Some recruits say their influence is significant.

“You don’t want to go to a college where they ain’t pretty,” Lattimore said.

Gary Willis, the father of Brandon Willis, said in a telephone interview Tuesday night that the NCAA had interviewed his son about the girls’ trip to the game. He said the girls met his son at Tennessee’s football camp last summer and told them that they would attend a game at Byrnes High, which generally has one of the best teams in the country.

Gary Willis said that the trip was not orchestrated by Tennessee’s coaches or staff.

“It was nothing planned on no one’s part,” he said of the girls’ visit.

Despite Willis’ statement that the move was not orchestrated by the university, the hostesses driving that far to attend a high school game and hold up signs would be considered highly unusual. Christian Jones, an outside linebacker at Lake Howell High School in Winter Park, Fla., made an official visit to Tennessee in October and said Volunteers hostesses told him they wanted to attend one of his games.

That did not happen, but he said he occasionally exchanges text messages with them.

“That’s real exciting, getting people like that wanting to support you,” Jones said Tuesday night in a telephone interview.

The NCAA visited the home of Chris Dunkley, an uncommitted receiver prospect who attends Pahokee (Fla.) High School, on Tuesday night. Dunkley confirmed the visit by the NCAA but said in a phone interview that he did not want to say more.

The NCAA is also scheduled to visit North Miami High School to talk with Ted Meline, who committed to Tennessee. North Miami Athletic Director Hector Gray confirmed the NCAA’s visit but said he knew nothing else about it.

On Thursday, the NCAA will visit the high school of JaWuan James, who has orally committed to Tennessee. He attends North Gwinnett High in Georgia.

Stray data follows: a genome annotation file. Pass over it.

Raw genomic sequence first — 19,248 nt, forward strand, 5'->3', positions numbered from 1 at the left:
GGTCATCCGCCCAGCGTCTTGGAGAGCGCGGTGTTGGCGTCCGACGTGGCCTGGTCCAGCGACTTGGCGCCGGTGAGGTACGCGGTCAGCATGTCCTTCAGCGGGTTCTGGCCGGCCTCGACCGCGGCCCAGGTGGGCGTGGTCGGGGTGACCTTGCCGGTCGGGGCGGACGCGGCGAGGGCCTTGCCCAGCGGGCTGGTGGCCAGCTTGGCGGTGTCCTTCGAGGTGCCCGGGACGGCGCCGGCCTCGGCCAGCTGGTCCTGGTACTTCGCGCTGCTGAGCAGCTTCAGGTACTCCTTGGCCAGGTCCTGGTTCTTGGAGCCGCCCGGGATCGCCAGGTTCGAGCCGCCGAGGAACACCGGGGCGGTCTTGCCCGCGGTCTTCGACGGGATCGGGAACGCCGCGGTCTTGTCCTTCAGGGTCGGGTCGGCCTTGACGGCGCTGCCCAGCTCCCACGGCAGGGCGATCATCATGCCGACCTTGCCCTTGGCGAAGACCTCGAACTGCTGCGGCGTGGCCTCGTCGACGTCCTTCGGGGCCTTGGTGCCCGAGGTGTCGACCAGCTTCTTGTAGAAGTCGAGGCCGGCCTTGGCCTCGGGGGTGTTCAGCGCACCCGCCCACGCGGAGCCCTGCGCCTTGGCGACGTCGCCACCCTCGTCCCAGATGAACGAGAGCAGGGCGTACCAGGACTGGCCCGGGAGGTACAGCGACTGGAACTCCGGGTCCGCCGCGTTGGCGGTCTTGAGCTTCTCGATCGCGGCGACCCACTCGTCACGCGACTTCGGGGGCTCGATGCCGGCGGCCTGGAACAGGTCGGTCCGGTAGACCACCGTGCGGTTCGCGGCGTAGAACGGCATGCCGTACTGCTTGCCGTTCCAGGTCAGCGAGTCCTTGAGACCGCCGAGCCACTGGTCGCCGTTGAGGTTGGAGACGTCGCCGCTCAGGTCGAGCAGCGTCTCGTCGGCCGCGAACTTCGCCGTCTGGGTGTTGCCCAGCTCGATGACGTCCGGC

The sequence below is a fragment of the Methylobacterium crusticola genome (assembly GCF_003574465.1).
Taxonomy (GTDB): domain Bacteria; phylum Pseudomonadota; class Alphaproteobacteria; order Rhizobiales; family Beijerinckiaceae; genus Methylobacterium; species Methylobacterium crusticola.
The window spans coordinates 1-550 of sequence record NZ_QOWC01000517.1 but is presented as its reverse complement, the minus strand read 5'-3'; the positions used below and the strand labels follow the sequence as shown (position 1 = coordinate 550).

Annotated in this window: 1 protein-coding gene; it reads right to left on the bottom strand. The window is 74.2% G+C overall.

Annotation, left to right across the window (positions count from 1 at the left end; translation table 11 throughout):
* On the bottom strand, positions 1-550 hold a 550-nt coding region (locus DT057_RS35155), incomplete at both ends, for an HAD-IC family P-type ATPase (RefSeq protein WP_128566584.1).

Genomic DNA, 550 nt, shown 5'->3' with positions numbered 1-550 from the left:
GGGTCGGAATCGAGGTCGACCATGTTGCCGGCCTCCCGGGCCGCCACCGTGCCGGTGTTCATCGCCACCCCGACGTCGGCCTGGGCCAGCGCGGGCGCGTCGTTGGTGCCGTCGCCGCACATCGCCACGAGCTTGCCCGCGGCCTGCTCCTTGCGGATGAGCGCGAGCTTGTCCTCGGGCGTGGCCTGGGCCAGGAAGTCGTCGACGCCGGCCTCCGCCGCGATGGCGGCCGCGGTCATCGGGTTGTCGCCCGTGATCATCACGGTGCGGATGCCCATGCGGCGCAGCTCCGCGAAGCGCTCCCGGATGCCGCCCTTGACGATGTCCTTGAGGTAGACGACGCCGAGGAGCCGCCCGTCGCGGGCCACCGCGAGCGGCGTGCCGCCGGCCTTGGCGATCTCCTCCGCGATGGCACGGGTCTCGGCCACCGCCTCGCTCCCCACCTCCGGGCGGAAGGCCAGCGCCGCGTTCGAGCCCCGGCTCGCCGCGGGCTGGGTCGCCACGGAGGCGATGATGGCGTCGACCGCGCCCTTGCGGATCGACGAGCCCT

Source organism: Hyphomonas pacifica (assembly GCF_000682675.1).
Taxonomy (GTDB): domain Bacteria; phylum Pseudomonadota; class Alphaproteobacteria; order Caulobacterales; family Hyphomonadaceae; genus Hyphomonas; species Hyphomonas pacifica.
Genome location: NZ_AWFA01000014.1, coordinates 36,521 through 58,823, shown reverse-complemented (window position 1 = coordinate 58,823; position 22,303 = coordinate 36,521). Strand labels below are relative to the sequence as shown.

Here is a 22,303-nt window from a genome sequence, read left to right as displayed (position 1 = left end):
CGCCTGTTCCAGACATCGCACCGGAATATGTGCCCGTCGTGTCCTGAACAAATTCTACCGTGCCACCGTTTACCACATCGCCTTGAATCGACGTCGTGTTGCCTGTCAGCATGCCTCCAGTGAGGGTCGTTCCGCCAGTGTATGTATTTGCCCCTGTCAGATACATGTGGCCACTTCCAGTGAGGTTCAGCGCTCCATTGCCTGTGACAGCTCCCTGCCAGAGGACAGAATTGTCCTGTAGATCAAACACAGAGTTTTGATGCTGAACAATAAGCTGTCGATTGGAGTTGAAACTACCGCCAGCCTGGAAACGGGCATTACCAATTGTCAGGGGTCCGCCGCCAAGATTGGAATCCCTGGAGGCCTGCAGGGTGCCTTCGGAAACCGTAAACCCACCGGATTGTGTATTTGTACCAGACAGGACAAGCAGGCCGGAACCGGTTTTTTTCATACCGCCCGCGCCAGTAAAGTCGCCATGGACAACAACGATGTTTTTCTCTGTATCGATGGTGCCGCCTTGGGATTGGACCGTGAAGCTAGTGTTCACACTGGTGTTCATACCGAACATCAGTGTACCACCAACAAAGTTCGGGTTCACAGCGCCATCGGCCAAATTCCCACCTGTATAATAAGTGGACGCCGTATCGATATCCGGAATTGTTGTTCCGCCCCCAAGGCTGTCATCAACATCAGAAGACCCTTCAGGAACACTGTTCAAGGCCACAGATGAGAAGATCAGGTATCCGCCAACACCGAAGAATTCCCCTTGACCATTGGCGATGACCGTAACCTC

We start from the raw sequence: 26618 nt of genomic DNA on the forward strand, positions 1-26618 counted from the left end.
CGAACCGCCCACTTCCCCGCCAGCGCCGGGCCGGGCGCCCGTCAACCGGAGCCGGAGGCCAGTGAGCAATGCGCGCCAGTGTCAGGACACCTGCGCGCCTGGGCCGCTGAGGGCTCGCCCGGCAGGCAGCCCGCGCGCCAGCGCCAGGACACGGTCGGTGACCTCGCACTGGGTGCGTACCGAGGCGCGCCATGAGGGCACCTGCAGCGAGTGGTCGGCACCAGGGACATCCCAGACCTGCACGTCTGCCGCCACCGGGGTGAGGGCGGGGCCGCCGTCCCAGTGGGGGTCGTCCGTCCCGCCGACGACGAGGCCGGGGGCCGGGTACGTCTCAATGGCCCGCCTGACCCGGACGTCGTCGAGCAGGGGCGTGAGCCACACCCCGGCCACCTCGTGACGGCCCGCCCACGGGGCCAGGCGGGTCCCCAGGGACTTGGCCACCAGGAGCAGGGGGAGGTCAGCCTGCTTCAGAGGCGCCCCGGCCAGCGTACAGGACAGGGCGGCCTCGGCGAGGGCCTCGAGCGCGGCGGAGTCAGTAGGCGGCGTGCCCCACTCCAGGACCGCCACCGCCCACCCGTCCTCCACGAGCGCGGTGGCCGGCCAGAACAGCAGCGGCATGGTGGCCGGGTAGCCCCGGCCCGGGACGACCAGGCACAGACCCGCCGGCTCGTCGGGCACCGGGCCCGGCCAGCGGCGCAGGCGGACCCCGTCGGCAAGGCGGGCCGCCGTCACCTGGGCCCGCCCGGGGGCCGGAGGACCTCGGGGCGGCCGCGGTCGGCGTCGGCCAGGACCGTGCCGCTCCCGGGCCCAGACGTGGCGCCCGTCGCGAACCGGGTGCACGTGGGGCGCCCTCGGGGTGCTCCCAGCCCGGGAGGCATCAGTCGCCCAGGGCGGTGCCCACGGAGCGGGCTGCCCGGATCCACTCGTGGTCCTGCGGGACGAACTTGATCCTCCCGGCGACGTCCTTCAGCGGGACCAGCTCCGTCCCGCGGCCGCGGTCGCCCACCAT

James’ mother, Nichelle Mickens, said the visit regarded Tennessee’s hostesses.

“It’s not about the coaches,” she said. “It’s about some of the attendees of the university. It has to do with the hostesses on these visits. That’s as much as I know.”

Rick Evrard, a partner in Bond, Schoeneck & King, a law firm that specializes in helping colleges deal with NCAA issues and a former NCAA investigator, said he could not comment specifically on this issue. He did say, generally, it was not common for the NCAA to interview recruits interested in a particular university or to ask them about a particular program.

Kiffin’s numerous secondary NCAA violations could be a factor or have prompted the current investigation.

“Secondaries mean something to the NCAA,” Evrard said in a telephone interview. “It’s very telling if an institution continues to report secondaries particularly if they’re in the same category. If you keep doing the same thing over and over and keep reporting it, that would trigger the NCAA’s enforcement staff to possibly go in and look at some of that activity.”

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signalmtnman said...